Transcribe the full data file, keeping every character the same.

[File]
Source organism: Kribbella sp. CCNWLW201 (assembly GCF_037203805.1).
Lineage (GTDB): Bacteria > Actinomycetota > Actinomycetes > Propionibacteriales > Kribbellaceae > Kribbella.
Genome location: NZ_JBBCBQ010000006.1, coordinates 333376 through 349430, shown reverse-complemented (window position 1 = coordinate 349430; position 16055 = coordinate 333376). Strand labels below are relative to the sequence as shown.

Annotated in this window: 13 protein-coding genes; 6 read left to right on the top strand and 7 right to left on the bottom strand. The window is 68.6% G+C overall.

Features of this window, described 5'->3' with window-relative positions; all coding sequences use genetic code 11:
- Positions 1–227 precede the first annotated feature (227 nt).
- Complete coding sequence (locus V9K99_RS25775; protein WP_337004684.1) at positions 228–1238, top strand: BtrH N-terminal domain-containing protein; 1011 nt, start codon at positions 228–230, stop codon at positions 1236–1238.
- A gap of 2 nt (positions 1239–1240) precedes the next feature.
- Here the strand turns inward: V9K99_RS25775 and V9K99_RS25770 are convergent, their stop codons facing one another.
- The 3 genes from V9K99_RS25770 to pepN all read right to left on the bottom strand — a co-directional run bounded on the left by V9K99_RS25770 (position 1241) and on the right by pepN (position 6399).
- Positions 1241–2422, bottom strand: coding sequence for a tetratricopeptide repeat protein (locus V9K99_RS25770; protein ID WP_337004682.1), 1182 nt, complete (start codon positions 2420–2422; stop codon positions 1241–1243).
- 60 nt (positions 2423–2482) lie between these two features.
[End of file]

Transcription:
Source organism: Kribbella sp. CCNWLW201 (assembly GCF_037203805.1).
Lineage (GTDB): Bacteria > Actinomycetota > Actinomycetes > Propionibacteriales > Kribbellaceae > Kribbella.
Genome location: NZ_JBBCBQ010000006.1, coordinates 333376 through 349430, shown reverse-complemented (window position 1 = coordinate 349430; position 16055 = coordinate 333376). Strand labels below are relative to the sequence as shown.

Annotated in this window: 13 protein-coding genes; 6 read left to right on the top strand and 7 right to left on the bottom strand. The window is 68.6% G+C overall.

Features of this window, described 5'->3' with window-relative positions; all coding sequences use genetic code 11:
- Positions 1–227 precede the first annotated feature (227 nt).
- Complete coding sequence (locus V9K99_RS25775; protein WP_337004684.1) at positions 228–1238, top strand: BtrH N-terminal domain-containing protein; 1011 nt, start codon at positions 228–230, stop codon at positions 1236–1238.
- A gap of 2 nt (positions 1239–1240) precedes the next feature.
- Here the strand turns inward: V9K99_RS25775 and V9K99_RS25770 are convergent, their stop codons facing one another.
- The 3 genes from V9K99_RS25770 to pepN all read right to left on the bottom strand — a co-directional run bounded on the left by V9K99_RS25770 (position 1241) and on the right by pepN (position 6399).
- Positions 1241–2422, bottom strand: coding sequence for a tetratricopeptide repeat protein (locus V9K99_RS25770; protein ID WP_337004682.1), 1182 nt, complete (start codon positions 2420–2422; stop codon positions 1241–1243).
- 60 nt (positions 2423–2482) lie between these two features.